Have you any here for me? I asked. "Yes," said the surgeon, pointing to one of the wounded. "I think he must be one of yours, for he is an Irishman." I stooped down to the man and asked if he was a Catholic. He was; and of such a regiment, such a company. He was shot through the bowels, and the bullet had broken his spine. He had not long to live. Why, I asked, I was with your regiment last night but I don’t remember you. Were you with me, or how was it? "No, Father," he answered. "I knew you would be coming, and I watched to keep out of your way, for I did not wish to meet you." I remarked, You unfortunate follow! Do you see now how the devil deceives you; and how nearly he had you by the throat. The dying man replied, "Indeed, I was a fool, Father and I am sorry for it with all my heart."

He made a good end, poor fellow, and I was careful to take down his name and the address of his family in Ireland, as I always did in similar cases; for I knew how great a consolation it is to Irish fathers and mothers to hear from a Priest that their child died well. He was the son of a small farmer in Meath and his family had heard nothing of him for several years.


The following day, on May 17, Father Bannon followed the retreating army to Vicksburg and encountered the ambulance wagons carrying the wounded and dying. In one of the wagons lay Pvt. McGolfe who by some miracle was still alive.


Whom have you got in there? I asked. "McGolfe," was the reply. What! Is he still alive? I exclaimed, and rode up to the wagon. "Ah, Father, is that you?" The wretched man had neither hand nor foot that he could use. I was delighted to find him still sensible, for my heart rather misgave me about his treatment of the poor German, and I was apprehensive that his dispositions yesterday were not as good as they might have been. My delight was increased when McGolfe went on to say, "I can’t help thinking of that poor Yankee. I behaved like a brute to him. He died last night, but after you left him he never stopped saying his prayers, and he prayed like a good one. He made me think, I can tell you. I’m just sorry for the way I treated him, and if you can give me any more penance for it, do. Now if you’ll stop by me, I’d like to make my confession again."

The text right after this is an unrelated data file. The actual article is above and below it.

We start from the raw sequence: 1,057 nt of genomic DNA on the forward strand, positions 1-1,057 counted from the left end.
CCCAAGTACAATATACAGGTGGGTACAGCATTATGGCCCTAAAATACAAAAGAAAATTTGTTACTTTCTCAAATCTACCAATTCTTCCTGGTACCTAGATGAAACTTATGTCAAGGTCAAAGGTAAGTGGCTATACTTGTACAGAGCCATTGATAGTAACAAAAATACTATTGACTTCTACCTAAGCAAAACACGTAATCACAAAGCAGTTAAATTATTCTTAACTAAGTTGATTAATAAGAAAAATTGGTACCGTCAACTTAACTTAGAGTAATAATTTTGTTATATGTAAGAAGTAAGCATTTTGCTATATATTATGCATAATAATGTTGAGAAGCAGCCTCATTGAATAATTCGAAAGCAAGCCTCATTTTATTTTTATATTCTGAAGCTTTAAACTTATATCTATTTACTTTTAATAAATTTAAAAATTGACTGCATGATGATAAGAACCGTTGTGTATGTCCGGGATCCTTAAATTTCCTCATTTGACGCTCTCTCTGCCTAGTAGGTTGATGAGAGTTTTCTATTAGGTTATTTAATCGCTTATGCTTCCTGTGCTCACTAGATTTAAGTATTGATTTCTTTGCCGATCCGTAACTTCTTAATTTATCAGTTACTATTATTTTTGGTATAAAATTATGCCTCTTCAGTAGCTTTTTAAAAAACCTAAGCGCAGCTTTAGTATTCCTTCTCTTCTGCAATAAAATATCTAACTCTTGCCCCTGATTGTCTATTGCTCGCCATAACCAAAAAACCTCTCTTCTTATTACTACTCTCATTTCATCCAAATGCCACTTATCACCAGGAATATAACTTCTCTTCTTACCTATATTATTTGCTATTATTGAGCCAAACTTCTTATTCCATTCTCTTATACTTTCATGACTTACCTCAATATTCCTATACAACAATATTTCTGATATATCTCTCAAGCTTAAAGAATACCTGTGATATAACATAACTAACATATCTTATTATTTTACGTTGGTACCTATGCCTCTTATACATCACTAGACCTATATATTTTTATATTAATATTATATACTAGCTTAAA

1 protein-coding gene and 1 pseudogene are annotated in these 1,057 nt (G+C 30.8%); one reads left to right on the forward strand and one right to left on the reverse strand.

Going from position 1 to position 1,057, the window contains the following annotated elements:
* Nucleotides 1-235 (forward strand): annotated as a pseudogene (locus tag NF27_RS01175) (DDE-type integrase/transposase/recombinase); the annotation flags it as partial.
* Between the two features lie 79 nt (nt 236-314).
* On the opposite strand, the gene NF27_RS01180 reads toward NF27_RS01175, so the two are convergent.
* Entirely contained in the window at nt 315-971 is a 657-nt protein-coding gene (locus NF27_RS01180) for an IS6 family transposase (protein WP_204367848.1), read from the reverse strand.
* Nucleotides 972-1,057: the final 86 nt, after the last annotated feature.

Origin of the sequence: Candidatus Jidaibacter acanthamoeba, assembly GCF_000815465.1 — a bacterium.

And, he began to accuse himself out loud before all the men about, so that I expostulated with him, and told him to speak lower.

"No," he said, "I have been a bad man, and they all know it. I have given bad example, and I want to do some penance for it" - and he continued his confession at the top of his voice. When he had finished, I consoled him, telling him I should give him no penance, for he had done enough. I then gave him the last absolution, and in an hour he was a corpse.

Phillip Thomas Tucker is United States Air Force Historian, Air Force Flight Test Center, Edwards Air Force Base, California.  The book The Confederacy's Fighting Chaplain: Father John B. Bannon, published by The University of Alabama Press, 1992,  is available at